Red Rocks (D.Vann)

Red Rocks (D.Vann)

Using the sustained musical pattern to connect pieces the of music, Trey turned his banter to the days of his youth- days before cell phones and DVDs.  Mocking our overly digital age, Trey continued, saying that he didn’t have video games as a kid- and he was around for the invention of Pong.  Continuing his assessment of present-day culture, Trey noted that no one any longer reads books.  With perfect timing, the band made the chord change into “Icculus.”  As they vamped over the chord progression, Trey continued his diatribe, telling people to break from technology, commanding people put down their “fucking iPhones and “DVDs” and to “Read…the…book!”  In a stirring rendition of the band’s legendary “non-song,” they announced that the spirit of Phish is alive and well, visiting their great and knowledgeable prophet for the time in ten years-since Oswego’s memorable final set.  Cementing the show’s special significance in the band’s increasingly memorable late-summer run of ‘09, this night had turned readicculus!

Sliding back into the digitally-looped theme from earlier, the band counted off the beginning to the only song that could have ended such a Phishy affair- “You Enjoy Myself.”  The band played an immaculate composed section and into the funk, but as Mike and Trey hopped off the trampolines to start the jam, Trey took off his guitar and decided to put his dancing shoes instead of playing, quasi-popping to a Mike-led groove.  In a small travesty, the guitar never came back into play and the likely-last “YEM” of summer fizzled without ever really happening.  It was for sure going to be a blowout to end all blowouts- capping a massively triumphant set- it had to be.  But it wasn’t.  Perhaps there was curfew issues, but I had heard they had none.  We will never know, but the expected groove-clinic was left for another day- and in all probability- another tour.

But with a show that carried such power and improvisational peaks, there were copious memories to go around.  This was one of those nights where things just clicked from note one, leaving us with a show that certainly  stands among the best of tour.  Bring on Merriweather for the last Saturday night of summer.

I: Punch You in the Eye, AC/DC Bag, NICU, Colonel Forbin’s Ascent > Fly Famous Mockingbird, Birds Of A Feather, Lawn Boy, Stash, I Didn’t Know, Middle Of The Road, Character Zero

II: Down With Disease > Wilson > Slave To The Traffic Light, Piper > Water In The Sky, Ghost > Psycho Killer > Catapult > Icculus > You Enjoy Myself

E: While My Guitar Gently Weeps

Tags: ,

399 Responses to “Hartford Comes Alive”

  1. Robear Says:

    I’m still trying to wrap my mind around the fact that this new sound not only borders on transcendant, but it will be around for awhile!@#$! The jams space continues to grow and expand each show. These guys apparently groove really well with sobriety, and are loving it! Two more nights on this run? Three nights for Halloween? I think the band is as excited for the ‘next show’ as we are right now.

    Mr. C, let’s work on the Halloween thing for you and yours. I still need to address a night time sitter. I’m likely bringing my son, who needs someone with him at all times.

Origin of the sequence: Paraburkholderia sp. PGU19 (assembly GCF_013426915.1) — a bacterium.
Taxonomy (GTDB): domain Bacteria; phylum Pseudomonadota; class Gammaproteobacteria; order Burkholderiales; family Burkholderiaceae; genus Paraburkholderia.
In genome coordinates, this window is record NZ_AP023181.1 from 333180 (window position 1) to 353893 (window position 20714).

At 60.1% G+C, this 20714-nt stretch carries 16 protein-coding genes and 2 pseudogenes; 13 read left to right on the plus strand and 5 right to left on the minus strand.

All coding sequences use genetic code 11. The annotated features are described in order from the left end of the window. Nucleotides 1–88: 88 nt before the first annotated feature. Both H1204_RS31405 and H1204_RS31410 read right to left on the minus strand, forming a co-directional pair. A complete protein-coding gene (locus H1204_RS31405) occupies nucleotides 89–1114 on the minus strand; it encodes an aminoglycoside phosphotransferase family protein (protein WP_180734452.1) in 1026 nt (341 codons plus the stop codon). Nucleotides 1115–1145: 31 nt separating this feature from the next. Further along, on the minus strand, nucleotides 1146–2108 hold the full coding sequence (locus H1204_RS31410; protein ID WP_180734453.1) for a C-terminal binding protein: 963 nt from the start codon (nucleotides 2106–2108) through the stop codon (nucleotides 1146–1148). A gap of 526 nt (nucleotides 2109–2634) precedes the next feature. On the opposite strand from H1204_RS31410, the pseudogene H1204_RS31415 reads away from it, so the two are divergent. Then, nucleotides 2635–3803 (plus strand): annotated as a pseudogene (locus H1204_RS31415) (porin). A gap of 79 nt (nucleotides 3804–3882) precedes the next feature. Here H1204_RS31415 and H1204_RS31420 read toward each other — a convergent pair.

2. JP Says:

    Wow Nissl – you know your sh*t clearly – thanks.

  3. soam Says:

    Last night was the one I been waiting for–that fuckin show was the tits-Holy Shit-Punch>Bag and FORBIN’S-mother of god-

  4. Les Says:

    @JP-I think S&SS is a good call for tonight.

  5. whole tour! Says:

    yeah…very different
    the gorge gets a nod for the most epic improv of 09
    and hartford gets a serious bustout/rager nod.

    gorge improv still takes the cake with the on the fly melodic/theme jamming.

  6. JP Says:

    It is so hard not to want every show – whole tour, did you get the entire summer run? Can’t wait for 8!

  7. jay Says:

    fishman’s drumming throughout this past show has been spot on perfect.

  8. whole tour! Says:

    yep….every show. been too good to miss.
    the seed planted at hampton is now an oak tree.

  9. JP Says:

    I like that these two shows happened only 1 week apart! Watch out for phish on phridays!

    Roggae or SS&S has to happen tonight. Along with Reba and Mikes. Don’t worry MPP, hold your head up.

  10. Robear Says:

    After all this crazy east coast highway driving, I could love me some ‘Cars, Trucks, and Busses’

  11. soam Says:

    just fuckin sick-that is why I still go to shows..8-14-09

  12. JP Says:

    Nice call on the oak tree – very cool. new and old all wrapped into one.

  13. Robear Says:

    Just went under that exact sign on the Jersey turnpike. I’m feelin’ it a bit now!

  14. JP Says:

    nice call on the fishman appreciation. I try hard to zone in on fishman during shows – he is so present that in some ways he can vanish – a total force. Still amazes me that these are only 4 people.

  15. JP Says:

    Robear – you went under an exit with “oak tree” in it?

  16. JP Says:

    Contact – not my favorite in the least, but…

  17. Robear Says:

    Full on dancing by Trey and Fishman last night. And a vacuum solo? Crowd appreciation night! I sense the heat coming tonight, too.

  18. JP Says:

    wrapping up a VERY succesnd leg baby!

  19. JP Says:

    can’t type – 2nd leg!!!!! MPP and SPAC will be just as sweet. Def Twist at SPAC to compare to 04!

  20. Robear Says:

    ^funny, a ‘CTB sign.

  21. JP Says:

    have a great day everyone and enjoy MPP bound – watch those cops, usually some real hard heads keeping law and order there.


  22. Nissl Says:

    Yep, that was my first thought last night – Fish is really playing well now. He sounds much more distinct in this mix.

    Just finished up the show, what a great one. Will probably listen to 8/7 a little more in the long run for the jams but that’s just down to taste.

    No problem on the audio advice, happy to answer any additional specific questions anyone may have (though I will be in and out all day) but what I posted is pretty much the limits of my knowledge.

    P.S. Anyone seen the flaming lips lately and if so how are they? They are playing a $6 show at the local racetrack and I’m thinking of dropping but I was kind of tired of them after show #4, didn’t like the newer material as much and Wayne’s constant monologues about Bush were really tiresome.

  23. CJ Says:


  24. Robear Says:

    JP, stop by the WW booth!

  25. jay Says:

    loving this Piper!!! Fishman just owns it. Follow me boys!!

Leave a Reply